Angela L. Haas

Angela L. Haas

Haas Tharrington, PA
  • Family Law, Estate Planning, Divorce...
  • North Carolina
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Summary

Angela L. Haas, of Haas Tharrington, PA, is an experienced family law attorney and mediator, who serves both traditional and non-traditional families in every aspect of family law, estate planning and administration. A double-major honors graduate of Appalachian State University and Campbell Law School, Angela is dedicated to working with each client to develop creative and effective solutions to protect themselves and their families. Ms. Haas offers a refreshing perspective on the challenges and opportunities that each client faces, and seeks to take advantage of the best legal and practical solutions available in each case.

Practice Areas
  • Family Law
  • Estate Planning
  • Divorce
  • Arbitration & Mediation
Additional Practice Area
  • LGBT Law
Fees
  • Credit Cards Accepted
Jurisdictions Admitted to Practice
North Carolina
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Languages
  • English: Spoken, Written
Professional Experience
Senior Partner
Haas Tharrington, PA
- Current
Senior Partner
Haas & Associates, P.A.
- Current
Managing Partner
Haas McNeil & Associates, P.A.
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Managing Partner
Haas & Parker, P.A.
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Law Partner
Atkins & Haas, P.A.
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Education
Campbell Law School
J.D. (2002) | Law
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Honors: Order of Barristers
Activities: Honor Court, Trial Team, Moot Court Team, Client Counseling - ranked 4th nationally, Phi Alpha Delta Law Fraternity
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Appalachian State University
B.S. (1988) | Criminal Justice & Psychology
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Honors: Dean's List, Alpha Beta Phi
Activities: Varsity Volleyball (Scholarship)
Appalachian State University Logo
Professional Associations
North Carolina State Bar # 28552
Member
Current
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NC GALA
President
Current
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Publications
Articles & Publications
Representing a Transgender Client - Part 1
NC Bar Association
Speaking Engagements
Estate Planning for the LGBT Community, LGBT Workshop, Raleigh, NC
UCC Church, Umstead Park, NC
Out of the Closet, and Into Your Office, Annual Conference, Pinehurst, NC
NC Bar Asociation - Paralegal Division
Happily Ever After & We've Only Just Begun: National Overview of Marriage Equality, Marriage Equality in Different Areas of Law, Raleigh, NC
Wake County Bar Association
Till Death Do Us Part: The Effects of Marriage Equality on Estate Planning, NC Marriage Equality, Greensboro, NC
Elon University School of Law
Hell Has Frozen Over and Pigs Are Flying: The Effects of Marriage Equality on NC Family Law, Marriage Equality: A Practitioner's Symposium, Greensboro, NC
NC Bar Association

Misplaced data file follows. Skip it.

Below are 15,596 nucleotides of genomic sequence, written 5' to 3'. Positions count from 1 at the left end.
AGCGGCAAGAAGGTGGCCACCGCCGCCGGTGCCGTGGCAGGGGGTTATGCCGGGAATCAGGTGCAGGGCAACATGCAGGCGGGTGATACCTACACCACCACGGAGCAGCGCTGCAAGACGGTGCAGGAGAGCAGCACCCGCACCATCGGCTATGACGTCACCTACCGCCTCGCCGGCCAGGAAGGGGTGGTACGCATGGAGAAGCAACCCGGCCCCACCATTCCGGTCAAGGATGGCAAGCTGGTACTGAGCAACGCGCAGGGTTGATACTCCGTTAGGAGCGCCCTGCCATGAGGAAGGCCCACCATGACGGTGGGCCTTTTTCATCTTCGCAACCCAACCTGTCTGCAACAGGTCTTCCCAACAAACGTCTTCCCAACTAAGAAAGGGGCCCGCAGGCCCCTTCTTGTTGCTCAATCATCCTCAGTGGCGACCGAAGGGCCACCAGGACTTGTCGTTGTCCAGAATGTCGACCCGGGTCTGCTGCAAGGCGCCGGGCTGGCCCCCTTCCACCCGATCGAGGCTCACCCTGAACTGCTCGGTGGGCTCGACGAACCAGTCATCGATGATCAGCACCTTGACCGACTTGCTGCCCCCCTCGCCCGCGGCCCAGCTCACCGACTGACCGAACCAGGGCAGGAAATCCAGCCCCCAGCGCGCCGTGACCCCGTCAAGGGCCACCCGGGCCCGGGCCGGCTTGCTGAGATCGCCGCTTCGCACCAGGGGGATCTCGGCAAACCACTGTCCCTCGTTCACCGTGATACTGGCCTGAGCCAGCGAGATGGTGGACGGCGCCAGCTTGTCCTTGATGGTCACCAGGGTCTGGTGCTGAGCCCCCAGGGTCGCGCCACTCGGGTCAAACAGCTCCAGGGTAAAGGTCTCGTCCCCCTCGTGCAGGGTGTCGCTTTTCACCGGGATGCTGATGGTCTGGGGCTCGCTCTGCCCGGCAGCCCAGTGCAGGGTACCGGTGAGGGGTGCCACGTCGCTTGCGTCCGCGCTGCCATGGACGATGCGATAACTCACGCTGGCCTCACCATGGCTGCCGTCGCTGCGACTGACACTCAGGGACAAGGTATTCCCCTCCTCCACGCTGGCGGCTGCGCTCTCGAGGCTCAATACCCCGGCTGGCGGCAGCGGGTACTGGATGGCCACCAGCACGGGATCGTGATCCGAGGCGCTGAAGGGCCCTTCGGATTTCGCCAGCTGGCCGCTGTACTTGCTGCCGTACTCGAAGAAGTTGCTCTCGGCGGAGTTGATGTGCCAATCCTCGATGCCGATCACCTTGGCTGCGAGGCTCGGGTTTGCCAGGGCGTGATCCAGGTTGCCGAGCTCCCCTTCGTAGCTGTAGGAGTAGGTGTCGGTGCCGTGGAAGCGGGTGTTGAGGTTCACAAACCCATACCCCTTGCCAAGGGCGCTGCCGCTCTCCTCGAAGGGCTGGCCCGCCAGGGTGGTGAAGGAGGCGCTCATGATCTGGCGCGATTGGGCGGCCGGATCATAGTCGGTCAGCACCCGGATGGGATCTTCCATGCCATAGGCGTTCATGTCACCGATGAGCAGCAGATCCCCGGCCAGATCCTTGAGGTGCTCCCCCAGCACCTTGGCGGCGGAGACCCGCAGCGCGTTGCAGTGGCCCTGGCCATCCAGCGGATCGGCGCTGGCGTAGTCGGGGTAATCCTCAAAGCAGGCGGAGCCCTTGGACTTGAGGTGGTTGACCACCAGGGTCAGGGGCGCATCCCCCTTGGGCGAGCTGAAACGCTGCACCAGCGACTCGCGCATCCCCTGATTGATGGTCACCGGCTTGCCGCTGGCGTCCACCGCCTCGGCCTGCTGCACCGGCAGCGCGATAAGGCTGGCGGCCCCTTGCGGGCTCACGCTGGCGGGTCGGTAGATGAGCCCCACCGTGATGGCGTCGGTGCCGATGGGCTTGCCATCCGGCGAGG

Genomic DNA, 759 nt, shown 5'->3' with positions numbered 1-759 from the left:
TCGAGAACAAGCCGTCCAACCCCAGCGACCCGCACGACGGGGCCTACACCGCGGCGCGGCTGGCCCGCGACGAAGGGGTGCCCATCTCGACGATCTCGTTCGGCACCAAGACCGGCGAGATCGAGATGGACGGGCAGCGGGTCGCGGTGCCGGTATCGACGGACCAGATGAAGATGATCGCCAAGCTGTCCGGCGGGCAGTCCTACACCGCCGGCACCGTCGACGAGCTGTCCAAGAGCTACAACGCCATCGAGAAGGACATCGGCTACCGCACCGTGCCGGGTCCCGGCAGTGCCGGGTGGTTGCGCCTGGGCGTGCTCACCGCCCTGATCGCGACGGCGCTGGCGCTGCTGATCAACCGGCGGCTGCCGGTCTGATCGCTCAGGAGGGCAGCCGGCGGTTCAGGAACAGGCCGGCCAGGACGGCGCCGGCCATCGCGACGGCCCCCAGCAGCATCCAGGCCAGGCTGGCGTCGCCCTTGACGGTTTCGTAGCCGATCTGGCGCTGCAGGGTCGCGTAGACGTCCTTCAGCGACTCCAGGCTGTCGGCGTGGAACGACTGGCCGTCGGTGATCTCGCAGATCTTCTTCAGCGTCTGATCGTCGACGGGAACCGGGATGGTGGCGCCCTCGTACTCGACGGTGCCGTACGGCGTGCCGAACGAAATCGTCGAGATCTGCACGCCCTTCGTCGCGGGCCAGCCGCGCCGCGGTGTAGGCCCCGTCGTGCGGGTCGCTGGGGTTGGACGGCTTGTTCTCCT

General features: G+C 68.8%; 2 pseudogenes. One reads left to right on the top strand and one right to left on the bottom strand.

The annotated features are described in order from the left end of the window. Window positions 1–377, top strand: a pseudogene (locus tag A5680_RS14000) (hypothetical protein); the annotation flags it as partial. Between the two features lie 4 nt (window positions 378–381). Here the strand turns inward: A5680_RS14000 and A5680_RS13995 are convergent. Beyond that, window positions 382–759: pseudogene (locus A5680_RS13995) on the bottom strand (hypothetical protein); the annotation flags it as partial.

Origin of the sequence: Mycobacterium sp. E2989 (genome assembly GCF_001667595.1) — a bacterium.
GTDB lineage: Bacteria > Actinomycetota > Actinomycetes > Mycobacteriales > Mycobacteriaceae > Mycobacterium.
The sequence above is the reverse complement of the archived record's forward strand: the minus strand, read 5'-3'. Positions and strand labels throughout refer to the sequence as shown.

The Effects of Marriage Equality on NC Family Law
How We Got Here: History and Overview of Marriage Equality in NC, Marriage Equality: A Practitioner's Symposium, Greensboro, NC
NC Bar Association
History and Overview of Marriage Equality in NC
Roll With The Changes: Representing Transgender Clients, NC Family Law Specialists Annual Conference, Raleigh, NC
NC Family Law Specialists
Practical and ethical advice regarding how to represent a transgender client
Marriage Equality! Now What?, Legal Protection Workshop, Durham, NC
Equality NC
The effects of marriage equality on NC LGBT community
Marriage Equality! Now What?, Legal Protection Workshop, Raleigh, NC
LGBT Center of Raleigh
The effects of marriage equality on NC LGBT community
Marriage Equality! Now What?, Legal Protection Workshop, Raleigh, NC
Triangle Financial Advisors
The effects of marriage equality on NC LGBT community
Estate Planning & Family Law, Legal Protection Workshop, Raleigh, NC
LGBT Center of Raleigh
How the LGBT community can protect themselves and their loved ones
Estate Planning & Family Law, Legal Protection Workshop, Pinehurst, NC
Triangle Financial Advisors
How the LGBT community can protect themselves and their loved ones
Health Care POAs & Living Wills, Legal Protection Workshop, Raleigh, NC
LGBT Center of Raleigh
How the LGBT community can protect themselves and their loved ones
Same-Gender Marriage in a New World, Webinar, Raleigh, NC
Triangle Financial Advisors
LGBT marriage in a non-recognition state
What's Law Got To Do With It, Charlotte School of Law Symposium, Charlotte, NC
Charlotte School of Law
LGBT Law in NC
Making Lemonade, Equality NC Annual Conference, Greensboro, NC
Equality NC
Family Law & Estate Planning for LGBT Individuals and Couples
Surrogacy Law, Pay-It-Forward Foundation Conference, Raleigh, NC
Pay-It-Forward Foundation
Assisted Reproductive Technology Law
Life/Estate Planning for the LGBT Community, Shades of Pride, Raleigh, NC
Triangle Black Pride
Estate Planning
"What's Love Got To Do With It", Equality NC, Greensboro, NC
Equality NC
LGBT Family Law
The Difference Between Practicing Law Collaboratively and Practicing Collaborative Law, NC GALA Annual Conference, Durham, NC
NC GALA
Collaborative Law
Certifications
Superior Court Mediator
Carolina Dispute Settlement Services
Notary Public
State of North Carolina
Parenting Coordinator
Wake County Court
Websites & Blogs
Website
Legal Answers
49 Questions Answered